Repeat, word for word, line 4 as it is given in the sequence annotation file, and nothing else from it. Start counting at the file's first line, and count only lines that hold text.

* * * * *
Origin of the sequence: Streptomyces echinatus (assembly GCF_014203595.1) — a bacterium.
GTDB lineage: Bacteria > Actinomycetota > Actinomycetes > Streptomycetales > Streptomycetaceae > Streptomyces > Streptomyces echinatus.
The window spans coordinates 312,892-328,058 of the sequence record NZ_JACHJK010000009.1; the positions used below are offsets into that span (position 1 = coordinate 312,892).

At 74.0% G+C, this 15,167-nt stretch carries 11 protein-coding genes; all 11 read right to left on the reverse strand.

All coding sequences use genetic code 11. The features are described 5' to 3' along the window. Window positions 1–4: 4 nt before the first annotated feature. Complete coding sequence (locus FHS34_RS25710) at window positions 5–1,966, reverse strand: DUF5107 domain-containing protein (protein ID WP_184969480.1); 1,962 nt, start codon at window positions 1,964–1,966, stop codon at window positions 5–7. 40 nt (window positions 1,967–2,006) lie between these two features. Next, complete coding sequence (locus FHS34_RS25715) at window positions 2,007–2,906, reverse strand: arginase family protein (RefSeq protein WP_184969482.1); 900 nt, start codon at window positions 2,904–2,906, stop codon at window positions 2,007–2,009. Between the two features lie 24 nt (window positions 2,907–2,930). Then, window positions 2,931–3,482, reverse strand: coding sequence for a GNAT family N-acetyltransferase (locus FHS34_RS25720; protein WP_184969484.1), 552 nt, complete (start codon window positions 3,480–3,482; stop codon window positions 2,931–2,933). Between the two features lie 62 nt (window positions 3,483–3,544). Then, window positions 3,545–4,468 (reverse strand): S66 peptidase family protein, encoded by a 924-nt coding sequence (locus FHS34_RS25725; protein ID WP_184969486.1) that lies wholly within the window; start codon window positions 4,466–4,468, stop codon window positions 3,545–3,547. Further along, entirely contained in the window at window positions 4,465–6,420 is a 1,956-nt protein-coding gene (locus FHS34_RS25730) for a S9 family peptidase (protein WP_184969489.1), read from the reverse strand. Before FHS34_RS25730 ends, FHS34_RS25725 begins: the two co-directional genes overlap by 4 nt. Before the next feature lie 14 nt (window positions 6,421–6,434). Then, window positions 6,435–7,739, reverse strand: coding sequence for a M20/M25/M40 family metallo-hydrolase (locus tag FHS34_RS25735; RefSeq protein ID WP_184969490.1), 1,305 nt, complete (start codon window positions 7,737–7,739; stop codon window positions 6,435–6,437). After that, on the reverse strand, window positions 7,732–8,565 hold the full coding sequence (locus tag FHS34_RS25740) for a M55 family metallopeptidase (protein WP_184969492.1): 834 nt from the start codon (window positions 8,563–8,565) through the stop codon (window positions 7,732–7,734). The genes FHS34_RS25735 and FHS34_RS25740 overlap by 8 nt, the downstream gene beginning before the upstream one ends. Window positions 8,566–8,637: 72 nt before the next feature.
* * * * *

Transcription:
At 74.0% G+C, this 15,167-nt stretch carries 11 protein-coding genes; all 11 read right to left on the reverse strand.